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magazine

[mag-uh-zeen, mag-uh-zeen] /ˌmæg əˈzin, ˈmæg əˌzin/
noun
1.
a publication that is issued periodically, usually bound in a paper cover, and typically contains essays, stories, poems, etc., by many writers, and often photographs and drawings, frequently specializing in a particular subject or area, as hobbies, news, or sports.
2.
a room or place for keeping gunpowder and other explosives, as in a fort or on a warship.
3.
a building or place for keeping military stores, as arms, ammunition, or provisions.
4.
a metal receptacle for a number of cartridges, inserted into certain types of automatic weapons and when empty removed and replaced by a full receptacle in order to continue firing.
5.
Also called magazine show. Radio and Television.
  1. Also called newsmagazine. a regularly scheduled news program consisting of several short segments in which various subjects of current interest are examined, usually in greater detail than on a regular newscast.
  2. a program with a varied format that combines interviews, commentary, entertainment, etc.
7.
Photography, cartridge (def 4).
8.
a supply chamber, as in a stove.
9.
a storehouse; warehouse.
10.
a collection of war munitions.
Origin
1575-1585
1575-85; < French magasin < Italian magazzino storehouse < Arabic makhāzin, plural of makhzan storehouse; in E figuratively, as “storehouse of information,” used in book titles (from c1640) and periodical titles (in The Gentleman's Magazine, 1731)
Related forms
magazinish, magaziny, adjective
Dictionary.com Unabridged
Based on the Random House Dictionary, © Random House, Inc. 2014.
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Examples for magazines
  • She sat in a rocker amid a debris of candy-boxes and cheap magazines, and she sounded dolorous when she did not sound derisive.
  • But if the objective is to sell magazines, manifesting change is important.
  • All he could find were trendy magazines and junky pulp fiction.
  • My favorite part of magazines had always been the smelling and testing of perfumes.
  • The displays could be used in cell phones, billboards, and electronic books and magazines.
  • magazines knows plants need two things to survive: sunlight and water.
  • magazines which water can exist with its solid, liquid and vapor phases all in equilibrium.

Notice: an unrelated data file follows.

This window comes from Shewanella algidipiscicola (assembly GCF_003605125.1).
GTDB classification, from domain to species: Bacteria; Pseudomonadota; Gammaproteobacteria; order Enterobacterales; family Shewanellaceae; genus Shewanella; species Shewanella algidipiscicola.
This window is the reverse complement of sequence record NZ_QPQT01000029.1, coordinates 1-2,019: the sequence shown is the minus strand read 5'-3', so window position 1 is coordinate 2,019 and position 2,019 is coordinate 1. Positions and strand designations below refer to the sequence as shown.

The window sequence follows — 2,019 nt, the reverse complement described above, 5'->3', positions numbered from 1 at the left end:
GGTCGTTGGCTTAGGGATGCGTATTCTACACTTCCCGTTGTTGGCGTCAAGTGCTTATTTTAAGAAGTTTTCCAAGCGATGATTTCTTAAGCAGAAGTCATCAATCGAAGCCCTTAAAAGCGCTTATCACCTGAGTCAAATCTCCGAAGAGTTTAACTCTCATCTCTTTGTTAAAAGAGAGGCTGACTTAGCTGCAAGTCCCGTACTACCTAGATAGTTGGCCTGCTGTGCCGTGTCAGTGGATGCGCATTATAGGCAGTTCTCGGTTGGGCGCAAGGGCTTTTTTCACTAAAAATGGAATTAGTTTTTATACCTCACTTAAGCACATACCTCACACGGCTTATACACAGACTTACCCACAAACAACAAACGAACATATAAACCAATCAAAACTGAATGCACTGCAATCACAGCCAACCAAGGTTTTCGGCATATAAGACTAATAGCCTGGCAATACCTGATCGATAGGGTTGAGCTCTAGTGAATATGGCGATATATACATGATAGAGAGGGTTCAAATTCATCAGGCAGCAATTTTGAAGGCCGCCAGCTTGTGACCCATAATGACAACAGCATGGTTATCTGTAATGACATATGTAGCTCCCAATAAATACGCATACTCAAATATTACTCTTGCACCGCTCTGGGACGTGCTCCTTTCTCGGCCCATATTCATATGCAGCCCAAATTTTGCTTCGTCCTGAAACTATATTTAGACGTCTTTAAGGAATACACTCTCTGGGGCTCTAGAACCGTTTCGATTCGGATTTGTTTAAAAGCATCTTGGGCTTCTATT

• Culinary magazines photograph food so intimately, you feel as if you're almost up inside that fleshy pepper.
  • magazines and newspapers will be redesigned to be read entirely within the site.
  • He and his friends founded two arts magazines, and he was a partner in a publishing house that produced exquisite books.
British Dictionary definitions for magazines

magazine

/ˌmæɡəˈziːn/
noun
1.
a periodical paperback publication containing articles, fiction, photographs, etc
2.
a metal box or drum holding several cartridges used in some kinds of automatic firearms; it is removed and replaced when empty
3.
a building or compartment for storing weapons, explosives, military provisions, etc
4.
a stock of ammunition
5.
a device for continuously recharging a handling system, stove, or boiler with solid fuel
6.
(photog) another name for cartridge (sense 5)
7.
a rack for automatically feeding a number of slides through a projector
8.
a TV or radio programme made up of a series of short nonfiction items
Word Origin
C16: via French magasin from Italian magazzino, from Arabic makhāzin, plural of makhzan storehouse, from khazana to store away
Collins English Dictionary - Complete & Unabridged 2012 Digital Edition
© William Collins Sons & Co. Ltd. 1979, 1986 © HarperCollins
Publishers 1998, 2000, 2003, 2005, 2006, 2007, 2009, 2012
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Word Origin and History for magazines

magazine

n.

1580s, "place for storing goods, especially military ammunition," from Middle French magasin "warehouse, depot, store" (15c.), from Italian magazzino, from Arabic makhazin, plural of makhzan "storehouse" (cf. Spanish almacén "warehouse, magazine"), from khazana "to store up." The original sense is almost obsolete; meaning "periodical journal" dates from the publication of the first one, "Gentleman's Magazine," in 1731, which was so called from earlier use of the word for a printed list of military stores and information, or in a figurative sense, from the publication being a "storehouse" of information.

Online Etymology Dictionary, © 2010 Douglas Harper
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Slang definitions & phrases for magazines

magazine

Related Terms

skin magazine


The Dictionary of American Slang, Fourth Edition by Barbara Ann Kipfer, PhD. and Robert L. Chapman, Ph.D.
Copyright (C) 2007 by HarperCollins Publishers.
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21
24
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